“This bridge behind me is a key component, not only of how we get our customers over the track as it's being raced,” Miller said last week at a tour of the site. “It's also important for our emergency service providers.”

The Flamingo Road bridge comes in 14 sections — seven segments per bridge — and has 15-foot clearance for the Formula One vehicles as they race north on Koval toward the Sphere in Las Vegas.

During the race, when the circuit is closed from 7 p.m. to 2 a.m. each day, the Flamingo temporary bridge will be open only to credentialed vehicles, such as law enforcement and emergency personnel.

On the off-race hours, the bridge will be open to all motorists, serving as a vehicular bypass at the Flamingo and Koval intersection.

Miller said there are 24 openings along the Las Vegas Grand Prix course that will be closed during the race, qualifying and practice sessions. When events end in the early morning hours, Las Vegas Boulevard, Koval Lane and other roads used in the course will be open to the public, “so our resort partners can do their business.”

At the same time, Miller said “you and I will be able to actually drive our personal vehicles on the track during the non-race times. Las Vegas Boulevard becomes another public road again.”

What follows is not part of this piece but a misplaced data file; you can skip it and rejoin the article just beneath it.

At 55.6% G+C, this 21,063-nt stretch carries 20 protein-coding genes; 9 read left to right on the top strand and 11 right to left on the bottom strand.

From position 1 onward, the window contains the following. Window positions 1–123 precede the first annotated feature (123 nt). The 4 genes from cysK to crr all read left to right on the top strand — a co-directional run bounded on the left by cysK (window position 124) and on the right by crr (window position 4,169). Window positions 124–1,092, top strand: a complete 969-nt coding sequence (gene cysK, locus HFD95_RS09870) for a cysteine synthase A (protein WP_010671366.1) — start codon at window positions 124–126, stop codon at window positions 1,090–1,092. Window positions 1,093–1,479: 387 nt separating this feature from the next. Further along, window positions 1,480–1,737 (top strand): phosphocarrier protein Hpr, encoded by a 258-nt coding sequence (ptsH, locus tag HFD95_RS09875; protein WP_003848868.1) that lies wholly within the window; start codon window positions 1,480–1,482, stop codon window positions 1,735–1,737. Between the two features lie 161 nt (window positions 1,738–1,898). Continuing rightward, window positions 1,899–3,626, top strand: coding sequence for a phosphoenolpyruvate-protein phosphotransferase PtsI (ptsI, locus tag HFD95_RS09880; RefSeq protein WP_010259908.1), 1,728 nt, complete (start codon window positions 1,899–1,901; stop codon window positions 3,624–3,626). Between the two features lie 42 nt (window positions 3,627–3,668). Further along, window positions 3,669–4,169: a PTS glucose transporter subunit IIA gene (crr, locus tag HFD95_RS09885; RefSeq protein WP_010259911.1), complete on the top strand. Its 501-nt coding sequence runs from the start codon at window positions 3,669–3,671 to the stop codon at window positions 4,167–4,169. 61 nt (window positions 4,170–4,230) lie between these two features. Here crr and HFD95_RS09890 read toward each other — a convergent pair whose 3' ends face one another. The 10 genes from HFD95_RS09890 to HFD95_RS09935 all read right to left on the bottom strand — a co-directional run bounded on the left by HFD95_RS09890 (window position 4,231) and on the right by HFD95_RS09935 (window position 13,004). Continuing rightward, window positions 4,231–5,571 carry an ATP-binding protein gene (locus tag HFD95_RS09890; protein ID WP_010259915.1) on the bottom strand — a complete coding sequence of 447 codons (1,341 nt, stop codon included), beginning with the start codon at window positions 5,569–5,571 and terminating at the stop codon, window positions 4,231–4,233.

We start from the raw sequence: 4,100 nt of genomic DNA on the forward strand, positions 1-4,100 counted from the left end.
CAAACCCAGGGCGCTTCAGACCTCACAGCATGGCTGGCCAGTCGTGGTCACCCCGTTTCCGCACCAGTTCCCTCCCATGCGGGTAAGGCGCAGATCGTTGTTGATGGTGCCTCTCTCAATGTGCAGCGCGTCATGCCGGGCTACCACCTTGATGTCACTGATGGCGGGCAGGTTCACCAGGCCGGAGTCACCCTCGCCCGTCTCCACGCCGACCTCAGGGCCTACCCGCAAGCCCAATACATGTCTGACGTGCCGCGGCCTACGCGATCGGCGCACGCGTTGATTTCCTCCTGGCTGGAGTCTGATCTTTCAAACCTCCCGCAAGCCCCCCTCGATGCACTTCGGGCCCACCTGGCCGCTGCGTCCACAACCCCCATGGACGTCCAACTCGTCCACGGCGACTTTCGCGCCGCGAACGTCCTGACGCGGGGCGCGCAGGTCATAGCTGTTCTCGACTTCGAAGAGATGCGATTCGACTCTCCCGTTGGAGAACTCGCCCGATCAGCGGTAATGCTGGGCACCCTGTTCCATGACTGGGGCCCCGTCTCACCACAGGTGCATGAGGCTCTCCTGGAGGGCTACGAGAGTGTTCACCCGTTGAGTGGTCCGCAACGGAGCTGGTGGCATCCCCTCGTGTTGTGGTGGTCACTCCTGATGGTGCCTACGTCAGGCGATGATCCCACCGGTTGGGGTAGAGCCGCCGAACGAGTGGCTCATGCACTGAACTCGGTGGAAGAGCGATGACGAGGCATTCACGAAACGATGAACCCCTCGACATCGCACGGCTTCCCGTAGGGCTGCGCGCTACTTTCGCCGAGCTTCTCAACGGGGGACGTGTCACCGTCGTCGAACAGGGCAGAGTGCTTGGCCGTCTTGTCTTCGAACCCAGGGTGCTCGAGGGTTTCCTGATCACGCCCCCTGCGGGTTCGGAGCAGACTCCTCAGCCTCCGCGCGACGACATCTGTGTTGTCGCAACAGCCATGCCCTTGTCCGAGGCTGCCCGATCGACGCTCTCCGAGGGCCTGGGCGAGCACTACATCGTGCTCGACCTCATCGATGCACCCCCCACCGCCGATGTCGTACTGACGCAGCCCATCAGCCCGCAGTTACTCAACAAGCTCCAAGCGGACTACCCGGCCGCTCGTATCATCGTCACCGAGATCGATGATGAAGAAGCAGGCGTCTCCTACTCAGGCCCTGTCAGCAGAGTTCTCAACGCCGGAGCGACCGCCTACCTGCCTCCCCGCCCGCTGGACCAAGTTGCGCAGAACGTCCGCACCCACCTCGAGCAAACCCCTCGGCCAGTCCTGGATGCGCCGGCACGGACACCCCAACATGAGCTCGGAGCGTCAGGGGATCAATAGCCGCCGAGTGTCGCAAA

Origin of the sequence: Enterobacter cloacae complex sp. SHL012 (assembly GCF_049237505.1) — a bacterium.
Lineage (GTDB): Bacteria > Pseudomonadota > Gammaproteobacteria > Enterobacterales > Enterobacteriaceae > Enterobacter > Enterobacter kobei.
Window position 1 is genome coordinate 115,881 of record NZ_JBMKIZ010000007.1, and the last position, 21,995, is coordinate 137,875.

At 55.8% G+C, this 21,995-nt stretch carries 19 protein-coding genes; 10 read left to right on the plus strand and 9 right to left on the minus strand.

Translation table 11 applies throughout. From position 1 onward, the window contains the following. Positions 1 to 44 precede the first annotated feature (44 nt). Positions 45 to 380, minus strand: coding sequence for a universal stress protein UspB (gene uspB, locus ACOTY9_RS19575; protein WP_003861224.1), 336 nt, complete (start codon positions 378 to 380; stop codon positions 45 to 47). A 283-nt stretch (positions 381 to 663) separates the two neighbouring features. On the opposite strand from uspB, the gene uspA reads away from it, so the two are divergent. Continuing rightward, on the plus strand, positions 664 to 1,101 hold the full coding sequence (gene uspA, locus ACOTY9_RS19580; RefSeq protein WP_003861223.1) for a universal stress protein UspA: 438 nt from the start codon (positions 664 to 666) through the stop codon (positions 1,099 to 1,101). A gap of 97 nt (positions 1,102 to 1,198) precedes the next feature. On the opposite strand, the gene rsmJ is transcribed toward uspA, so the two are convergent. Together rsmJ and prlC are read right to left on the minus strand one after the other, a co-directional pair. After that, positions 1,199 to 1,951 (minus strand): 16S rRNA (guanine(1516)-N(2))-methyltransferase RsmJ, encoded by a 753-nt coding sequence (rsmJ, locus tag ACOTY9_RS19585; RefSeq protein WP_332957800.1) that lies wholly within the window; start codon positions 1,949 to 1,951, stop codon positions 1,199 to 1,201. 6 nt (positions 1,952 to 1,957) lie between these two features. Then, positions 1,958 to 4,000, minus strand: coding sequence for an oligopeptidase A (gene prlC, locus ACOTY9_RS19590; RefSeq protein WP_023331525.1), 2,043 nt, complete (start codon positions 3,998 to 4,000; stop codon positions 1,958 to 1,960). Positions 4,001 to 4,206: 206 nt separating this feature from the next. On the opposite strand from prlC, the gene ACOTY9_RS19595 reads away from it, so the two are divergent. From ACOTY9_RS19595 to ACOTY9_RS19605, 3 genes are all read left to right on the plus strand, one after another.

NFL Executive Vice President Peter O’Reilly, who oversees the league’s major events, during a Super Bowl LVIII press conference on Wednesday, Aug. 23, 2023, in Las Vegas. (Courtesy photo)

NFL officials say Las Vegas unlike any city to host the Super Bowl

With close to 152,000 hotel rooms — 156,000 once Fontainebleau opens in December — Las Vegas provides a setting that organizers of Super Bowl festivities could only dream about.

During a kickoff event last week for Super Bowl LVIII in Las Vegas, officials for the Feb. 11 game at Allegiant Stadium said Las Vegas offered multiple venues and locations not found in other cities for the weeklong activities that serve as a prelude to the actual championship game.

For example, the four-day Super Bowl Experience, the league’s family-friendly interactive theme park, requires 500,000 square feet of space. It will be housed at the Mandalay Bay Convention Center

“In some cities, you only have one option,” said Sam Joffray, CEO of the Las Vegas Super Bowl LVIII Host Committee. “Here, there are four convention centers that could have hosted this event.”

Mandalay Bay is also hosting the media center, which is the hub for press activity, including the game’s “Radio Row” area, throughout the week.

Joffray, who has been involved in 27 previous Super Bowls, including games in New Orleans, Tampa, Los Angeles and last year’s Super Bowl in the Phoenix suburb of Glendale, said Las Vegas is markedly different from other past sites owing to its sheer number of venues.

“When somebody comes in and says they need to have a party for 2,500 people, we can give them 20 different options,” Joffray said. But it also “makes the job a bit harder” in helping businesses narrow down a choice.

NFL Executive Vice President Peter O’Reilly, who oversees the league’s major events, said anytime the Super Bowl is held in a new city there are always challenges and questions. Las Vegas is much different given the large number of hotel venues and the tourism-based economy.